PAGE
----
Guideline: How To Manage Bleeding In The Anticoagulated Patient
Over the past year, I’ve written about bleeding problems in trauma patients caused or exacerbated by the various anticoagulants now on the market. The field of available drugs keeps growing, and the number of ways to keep blood in liquid form is increasing.
Here’s a link to a set of guidelines for approaching and treating patients who are taking these medications and then develop problematic bleeding. There are few good studies that have actually analyzed the efficacy of these methods, but it’s what we have to work with now.
If you have any additional maneuvers that you think should be included, please comment or email. And feel free to implement some studies to find the real best practices.
Link: Guideline for bleeding in patients taking anticoagulants
When Can Your Trauma Patient Stop Taking Warfarin?
I admit it. I read trauma and surgery literature, not medical literature. Imagine my surprise when a fellow physician (internist) told me that there is an objective system for helping us figure out whether anticoagulation is needed for atrial fibrillation. “CHADS2” he said. Am I the last trauma surgeon on earth to hear about this?
CHADS2 is a validated scoring system for predicting stroke risk in people with atrial fibrillation. There are 5 components as follows:
- C - congestive heart failure - 1 point
- H - hypertension (treated or untreated) - 1 point
- A - age >= 75 - 1 point
- D - diabetes mellitus - 1 point
- S2 - history of stroke or TIA - 2 points
Stroke risk is directly correlated to the number of points scored. So based on that the recommendations are:
- Score = 0: low risk, no therapy needed or just take aspirin
- Score = 1: moderate risk, aspirin or oral anticoagulant
- Score >= 2: moderate to high risk, take oral anticoagulant
Bottom line: Evaluate every trauma patient on anticoagulation to see if they really need to keep taking it. If it’s for a one-time episode of DVT or PE that happened years ago, they should be able to stop. If it’s for a-fib, check their CHADS2 score and work with their primary care provider to see if they could take aspirin or nothing. Factor in a history of frequent falls or car crashes as well.
Reference: Selecting patients with atrial fibrillation for anticoagulation: stroke risk stratification in patients taking aspirin. Circulation 110 (16): 2287–92, 2004.
How To Manage TBI In Patients On Warfarin
We all know that the combination of traumatic brain injury (TBI) and warfarin can be dangerous. Here at Regions, we developed a reversal protocol a few years ago. However, we found that just having a list of preferred “antidotes” to give was not enough. The time factor is very important, and we found that we needed to ensure prompt use of these medications when indicated.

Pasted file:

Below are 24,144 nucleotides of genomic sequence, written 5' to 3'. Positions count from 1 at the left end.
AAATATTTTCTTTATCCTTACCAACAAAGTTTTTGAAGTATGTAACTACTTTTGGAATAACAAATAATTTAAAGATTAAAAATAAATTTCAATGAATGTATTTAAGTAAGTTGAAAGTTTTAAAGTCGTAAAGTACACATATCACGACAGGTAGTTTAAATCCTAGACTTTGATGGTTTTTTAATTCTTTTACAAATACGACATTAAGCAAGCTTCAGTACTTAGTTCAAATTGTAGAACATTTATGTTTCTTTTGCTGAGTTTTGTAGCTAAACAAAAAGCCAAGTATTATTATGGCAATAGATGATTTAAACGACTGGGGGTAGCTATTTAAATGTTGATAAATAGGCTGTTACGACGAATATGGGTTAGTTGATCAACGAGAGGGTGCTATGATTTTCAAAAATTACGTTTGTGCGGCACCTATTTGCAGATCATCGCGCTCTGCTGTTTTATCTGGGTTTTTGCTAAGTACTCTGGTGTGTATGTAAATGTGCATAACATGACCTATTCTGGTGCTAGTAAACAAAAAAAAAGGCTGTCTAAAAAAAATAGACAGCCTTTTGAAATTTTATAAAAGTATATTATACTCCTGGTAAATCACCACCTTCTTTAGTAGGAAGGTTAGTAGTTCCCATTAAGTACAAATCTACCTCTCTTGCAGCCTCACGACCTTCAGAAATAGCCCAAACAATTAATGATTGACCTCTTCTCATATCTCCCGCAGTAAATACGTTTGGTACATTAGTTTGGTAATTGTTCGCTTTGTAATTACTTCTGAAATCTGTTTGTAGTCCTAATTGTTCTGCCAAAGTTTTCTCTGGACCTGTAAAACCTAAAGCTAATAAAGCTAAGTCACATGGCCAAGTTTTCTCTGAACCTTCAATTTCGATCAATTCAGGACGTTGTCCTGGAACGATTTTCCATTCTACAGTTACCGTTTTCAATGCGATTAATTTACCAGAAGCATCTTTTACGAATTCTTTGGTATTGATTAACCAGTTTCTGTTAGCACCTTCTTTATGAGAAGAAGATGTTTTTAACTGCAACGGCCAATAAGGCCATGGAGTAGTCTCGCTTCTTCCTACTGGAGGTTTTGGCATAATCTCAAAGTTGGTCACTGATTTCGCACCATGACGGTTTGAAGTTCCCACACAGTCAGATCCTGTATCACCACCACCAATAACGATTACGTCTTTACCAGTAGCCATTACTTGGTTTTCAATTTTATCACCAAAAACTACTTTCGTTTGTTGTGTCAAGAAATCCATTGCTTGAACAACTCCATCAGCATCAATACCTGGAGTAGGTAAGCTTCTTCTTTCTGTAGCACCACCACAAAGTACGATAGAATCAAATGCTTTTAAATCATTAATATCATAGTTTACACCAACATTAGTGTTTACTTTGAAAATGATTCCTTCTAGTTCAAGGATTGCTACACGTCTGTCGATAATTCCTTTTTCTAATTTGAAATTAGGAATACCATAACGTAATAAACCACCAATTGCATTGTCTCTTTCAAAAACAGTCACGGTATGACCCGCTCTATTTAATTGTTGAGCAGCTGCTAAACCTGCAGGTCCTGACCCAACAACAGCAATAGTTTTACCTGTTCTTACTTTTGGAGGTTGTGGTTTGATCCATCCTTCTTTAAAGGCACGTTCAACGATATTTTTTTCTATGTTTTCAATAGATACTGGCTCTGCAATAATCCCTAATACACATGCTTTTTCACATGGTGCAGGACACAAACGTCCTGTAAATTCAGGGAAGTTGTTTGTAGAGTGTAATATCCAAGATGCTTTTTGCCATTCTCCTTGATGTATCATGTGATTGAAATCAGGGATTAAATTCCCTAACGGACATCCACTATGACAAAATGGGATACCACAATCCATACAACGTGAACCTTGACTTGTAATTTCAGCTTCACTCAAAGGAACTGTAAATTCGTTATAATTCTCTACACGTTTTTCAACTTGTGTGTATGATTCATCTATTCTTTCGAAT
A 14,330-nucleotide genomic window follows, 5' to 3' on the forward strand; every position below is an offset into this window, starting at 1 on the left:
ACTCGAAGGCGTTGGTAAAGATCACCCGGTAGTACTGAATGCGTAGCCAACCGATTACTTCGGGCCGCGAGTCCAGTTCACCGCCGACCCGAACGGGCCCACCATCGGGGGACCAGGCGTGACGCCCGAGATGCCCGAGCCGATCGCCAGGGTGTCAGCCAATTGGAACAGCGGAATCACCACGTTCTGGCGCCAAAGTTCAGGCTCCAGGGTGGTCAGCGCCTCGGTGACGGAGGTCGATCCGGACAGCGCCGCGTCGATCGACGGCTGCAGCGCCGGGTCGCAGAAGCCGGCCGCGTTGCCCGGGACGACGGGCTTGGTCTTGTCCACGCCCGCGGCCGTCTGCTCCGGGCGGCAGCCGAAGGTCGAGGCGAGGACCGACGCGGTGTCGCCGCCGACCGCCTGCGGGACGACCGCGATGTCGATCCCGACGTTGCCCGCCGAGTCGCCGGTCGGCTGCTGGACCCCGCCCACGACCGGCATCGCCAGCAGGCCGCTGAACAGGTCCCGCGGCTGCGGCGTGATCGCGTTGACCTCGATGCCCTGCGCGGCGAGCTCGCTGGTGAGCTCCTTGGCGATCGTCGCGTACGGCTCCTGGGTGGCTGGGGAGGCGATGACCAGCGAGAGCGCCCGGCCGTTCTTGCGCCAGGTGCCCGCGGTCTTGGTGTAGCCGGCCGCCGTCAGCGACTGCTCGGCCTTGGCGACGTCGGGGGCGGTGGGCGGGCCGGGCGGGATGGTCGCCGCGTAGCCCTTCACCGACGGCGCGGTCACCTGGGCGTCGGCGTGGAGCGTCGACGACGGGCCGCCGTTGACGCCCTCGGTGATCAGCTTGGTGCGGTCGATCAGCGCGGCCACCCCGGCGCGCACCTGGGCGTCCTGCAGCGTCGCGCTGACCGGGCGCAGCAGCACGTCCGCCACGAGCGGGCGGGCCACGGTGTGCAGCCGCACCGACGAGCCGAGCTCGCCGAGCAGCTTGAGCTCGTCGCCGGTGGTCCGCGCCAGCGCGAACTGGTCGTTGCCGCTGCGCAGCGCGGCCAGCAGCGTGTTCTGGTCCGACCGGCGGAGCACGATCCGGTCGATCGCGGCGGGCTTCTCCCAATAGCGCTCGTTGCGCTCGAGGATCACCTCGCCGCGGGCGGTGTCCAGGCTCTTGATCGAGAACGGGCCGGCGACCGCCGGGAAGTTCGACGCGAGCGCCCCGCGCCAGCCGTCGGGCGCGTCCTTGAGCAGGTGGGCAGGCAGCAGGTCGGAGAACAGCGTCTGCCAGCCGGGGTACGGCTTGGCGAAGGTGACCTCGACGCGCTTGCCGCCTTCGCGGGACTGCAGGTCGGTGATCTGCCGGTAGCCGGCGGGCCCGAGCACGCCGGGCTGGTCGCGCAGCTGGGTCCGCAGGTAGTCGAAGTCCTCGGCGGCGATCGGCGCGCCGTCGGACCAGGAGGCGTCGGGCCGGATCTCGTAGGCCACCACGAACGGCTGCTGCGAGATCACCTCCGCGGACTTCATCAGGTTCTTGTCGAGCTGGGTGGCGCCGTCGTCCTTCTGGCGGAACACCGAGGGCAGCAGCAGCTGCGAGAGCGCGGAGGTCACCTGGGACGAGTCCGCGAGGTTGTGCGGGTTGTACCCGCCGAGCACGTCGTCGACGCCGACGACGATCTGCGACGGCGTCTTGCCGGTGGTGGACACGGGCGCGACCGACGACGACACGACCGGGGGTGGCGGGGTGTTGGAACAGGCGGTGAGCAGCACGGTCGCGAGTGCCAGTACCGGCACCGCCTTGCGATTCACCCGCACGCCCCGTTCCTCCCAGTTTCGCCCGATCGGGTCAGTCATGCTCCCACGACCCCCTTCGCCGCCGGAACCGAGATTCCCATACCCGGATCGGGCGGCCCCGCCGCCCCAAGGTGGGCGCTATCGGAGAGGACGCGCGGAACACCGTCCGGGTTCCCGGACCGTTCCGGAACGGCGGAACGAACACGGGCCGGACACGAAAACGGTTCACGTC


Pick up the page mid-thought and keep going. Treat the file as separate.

So we added features that ensured timely response and reversal. You can download the protocol by clicking the image above or the link at the bottom of this post.
First, we recognized that any patient with a known or suspected TBI who was taking warfarin was at risk. If the initial GCS was <14, then a full trauma team activation is called. This gives the patient priority lab processing and immediate access to the CT scan. In addition, 2 units of thawed plasma are administered while in the resuscitation room. If the head CT is negative, plasma is stopped.
For patients with a GCS of 14 or 15, a “Code RED” is called, ensuring that an ED physician sees the patient immediately. A point of care INR is drawn and the patient is sent for stat head CT. If the head CT is negative with INR>2.5, the patient is admitted for observation and a repeat head CT is obtained 12 hours later. We have seen patients develop delayed hemorrhage when they have high INR.
We apply a restrictive set of criteria to determine if a patient may go home from the ED, which causes us to admit most for observation. And if they do have a positive CT, we use the algoritm listed below for comprehensive management and reversal.
Bottom line: Patients with any head trauma and an elevated INR are a walking time bomb. They need prompt assessment and reversal of their anticoagulation if indicated. Feel free to share your protocols here as well by posting a comment.
Download the full protocol; click here.
Anticoagulation Reversal In Trauma
I’ve previously written about reversing specific agents that may interfere with clotting in trauma patients. Today I’m going to provide a reference sheet to help you reverse any of the common agents that your trauma patients may be taking.
This reference is a work in progress and will change as new drugs are introduced. I’ll update it as revisions are made. And as always, comments and suggestions are welcome!
Click here to download the reference sheet.
Thanks to Colleen Morton MD from Regions Hospital for sharing this draft